Danny Bilson: “I’ll give the advance games class as an example which their games [were shown during the keynote]. There are ten faculty in that class, one for each discipline. For instance, I run the creative directors. There’s an engineering faculty, there’s an audio faculty, there’s two design faculty, there’s a usability faculty and art faculty. Every one of those faculty [members] are professionals and they’ve all shipped multiple titles professionally so when we run the class we run it like a professional games studio and we treat the kids with the same kind of feedback that they’re going to get in the real world. I’d say the only difference is that they can raise a hand and ask a question wherein a professional studio they might be afraid to ask the boss a question when they don’t know what going on. [Otherwise] it’s run like a professional game environment.”

Kevin Alvarez: “What are some of the key aspects of the Professional Production Process?”

Danny Bilson: “It’s [about] teaching them to measure their team velocity… how much can they actual do in a week or in a [two week] sprint?… then look at the whole map and scope of their game and adjusting that scope to the real velocity of their team and not just what they want to achieve but what they can achieve. I think that’s professional production practice, we have a producing faculty member that meets with every game producer once a week and [this year] we’re trying to manage the schedules in a professional way so that the students don’t burn out.”

Kevin Alvarez: “How do you prepare students for the business side of making video games? Is there any collaboration between USC Games and USC Marshal Business School?”

Danny Bilson: “There is and there will be more in the future. [Students] study some of the business of games [at Marshall] and with us [here at USC Games]. The most important thing for developers to understand about the business of games…is how to, before they start a game, look at the competitive set and look at what the market opportunity is for what they’re thinking about making… even if it’s just 4 students in a garage, is the return on our investment going to give us enough money to make another game? That’s the business of games for me. Are the students looking at the competitive set in the market place? creating a rough financial model for their game and then investing in their game even if it’s just their own resource[s and be] profitable and not just go [in] blind. Really, I just want them to be thoughtful so that they’re always planning to make enough money to make another game.”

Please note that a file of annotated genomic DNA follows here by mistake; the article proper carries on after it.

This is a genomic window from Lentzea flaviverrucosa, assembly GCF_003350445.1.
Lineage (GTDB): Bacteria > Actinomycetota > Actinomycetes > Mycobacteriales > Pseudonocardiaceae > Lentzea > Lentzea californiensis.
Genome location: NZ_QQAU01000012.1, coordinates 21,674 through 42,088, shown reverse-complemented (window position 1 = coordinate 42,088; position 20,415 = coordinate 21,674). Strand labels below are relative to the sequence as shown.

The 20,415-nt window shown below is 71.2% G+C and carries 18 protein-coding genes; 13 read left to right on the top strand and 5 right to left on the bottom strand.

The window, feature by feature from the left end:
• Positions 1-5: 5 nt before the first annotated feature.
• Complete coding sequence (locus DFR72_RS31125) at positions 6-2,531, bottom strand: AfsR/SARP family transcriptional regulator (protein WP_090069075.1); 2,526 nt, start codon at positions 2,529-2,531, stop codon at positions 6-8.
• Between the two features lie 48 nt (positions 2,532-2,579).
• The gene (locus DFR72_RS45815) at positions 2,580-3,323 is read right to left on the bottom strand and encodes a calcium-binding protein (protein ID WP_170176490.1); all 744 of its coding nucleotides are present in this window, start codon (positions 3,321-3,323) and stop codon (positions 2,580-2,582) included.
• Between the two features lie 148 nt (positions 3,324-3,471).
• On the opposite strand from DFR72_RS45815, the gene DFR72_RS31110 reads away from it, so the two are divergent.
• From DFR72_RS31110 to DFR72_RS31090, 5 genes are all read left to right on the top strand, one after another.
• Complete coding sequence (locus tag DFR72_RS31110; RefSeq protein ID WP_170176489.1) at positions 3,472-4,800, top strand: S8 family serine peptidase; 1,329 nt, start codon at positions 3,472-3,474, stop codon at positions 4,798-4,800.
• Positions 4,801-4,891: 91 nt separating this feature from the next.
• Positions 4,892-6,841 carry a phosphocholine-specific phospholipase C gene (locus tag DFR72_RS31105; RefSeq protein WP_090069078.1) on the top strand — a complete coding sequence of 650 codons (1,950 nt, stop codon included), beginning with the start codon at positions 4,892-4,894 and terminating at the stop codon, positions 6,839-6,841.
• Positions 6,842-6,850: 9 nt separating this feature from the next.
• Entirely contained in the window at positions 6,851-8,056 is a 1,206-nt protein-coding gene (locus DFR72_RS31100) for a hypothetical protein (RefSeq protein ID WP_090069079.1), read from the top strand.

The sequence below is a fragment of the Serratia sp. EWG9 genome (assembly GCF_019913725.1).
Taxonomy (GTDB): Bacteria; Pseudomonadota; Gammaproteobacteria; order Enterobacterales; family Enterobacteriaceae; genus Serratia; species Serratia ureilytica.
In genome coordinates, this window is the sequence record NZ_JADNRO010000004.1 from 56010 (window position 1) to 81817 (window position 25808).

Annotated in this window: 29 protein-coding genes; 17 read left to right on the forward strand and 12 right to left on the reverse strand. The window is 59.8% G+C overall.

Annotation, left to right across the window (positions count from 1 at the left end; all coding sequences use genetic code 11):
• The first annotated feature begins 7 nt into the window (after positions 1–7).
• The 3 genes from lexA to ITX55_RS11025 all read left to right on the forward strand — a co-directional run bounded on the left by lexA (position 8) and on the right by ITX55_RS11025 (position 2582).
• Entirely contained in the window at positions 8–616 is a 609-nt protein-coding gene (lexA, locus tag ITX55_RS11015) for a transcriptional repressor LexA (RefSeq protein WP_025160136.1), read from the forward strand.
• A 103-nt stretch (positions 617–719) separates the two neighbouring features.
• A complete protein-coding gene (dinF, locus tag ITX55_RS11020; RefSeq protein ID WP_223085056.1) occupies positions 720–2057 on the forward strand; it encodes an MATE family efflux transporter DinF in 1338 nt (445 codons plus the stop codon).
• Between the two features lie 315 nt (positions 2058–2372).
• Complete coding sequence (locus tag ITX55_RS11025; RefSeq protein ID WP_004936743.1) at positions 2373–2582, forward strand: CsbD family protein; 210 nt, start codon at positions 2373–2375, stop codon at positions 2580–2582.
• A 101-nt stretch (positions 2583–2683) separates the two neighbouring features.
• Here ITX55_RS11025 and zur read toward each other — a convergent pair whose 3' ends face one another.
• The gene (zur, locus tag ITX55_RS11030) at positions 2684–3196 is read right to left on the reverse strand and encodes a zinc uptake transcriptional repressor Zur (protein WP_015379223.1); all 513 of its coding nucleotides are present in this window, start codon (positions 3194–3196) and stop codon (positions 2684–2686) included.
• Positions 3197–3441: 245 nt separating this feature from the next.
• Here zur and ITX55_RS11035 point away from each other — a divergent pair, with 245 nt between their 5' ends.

Kevin Alvarez: “What are some of the common challenges for students when balancing school, work, and family?”

Danny Bilson: “The biggest issue with the students is that our program is so robust and we offer [several] classes in game development that they tend to take on too much and they burn out… that’s one of the biggest challenges. [We tell them] to pace themselves because [USC Games] offers a lot but if you try to do it all, it’s too much work.”

The Market of Mobile Games


Kevin Alvarez: “At GamesBeat summit last month, you mentioned that students are learning to create video games for the mobile and live service space. Are there any students projects here today that are designed with that in mind?”

Danny Bilson: “Absolutely, if you look at Umami Blast and Domain, both those games are mobile and live games. Umami Blast is a match three game with a whole meta on top of managing a sushi restaurant and Domain is like what I call geo-tag. It’s literally tag where you’re running around looking at the map [on your phone] and chasing other [players in] a team based tag [game].”

Kevin Alvarez: “I loved what I saw of Domain, it’s a neat and awesome idea.”

Danny Bilson: “Yeah! It’s cool.”

The New Class

Kevin Alvarez: “Could USC Games Expo one day include games developed by high schools around Southern California?”

Danny Bilson: “Maybe. I think if we continue to develop our relationship with [local] high schools [we can]. We have a great summer program with high school students and there is some game development there from our faculty. I could see a place [here] for high school [projects] if they have a relationship with USC through the summer program or a future program.”

Kevin Alvarez: “What advice would you give to anyone who is aspiring to create video games?”

Danny Bilson: “Make the game you want to play the most!”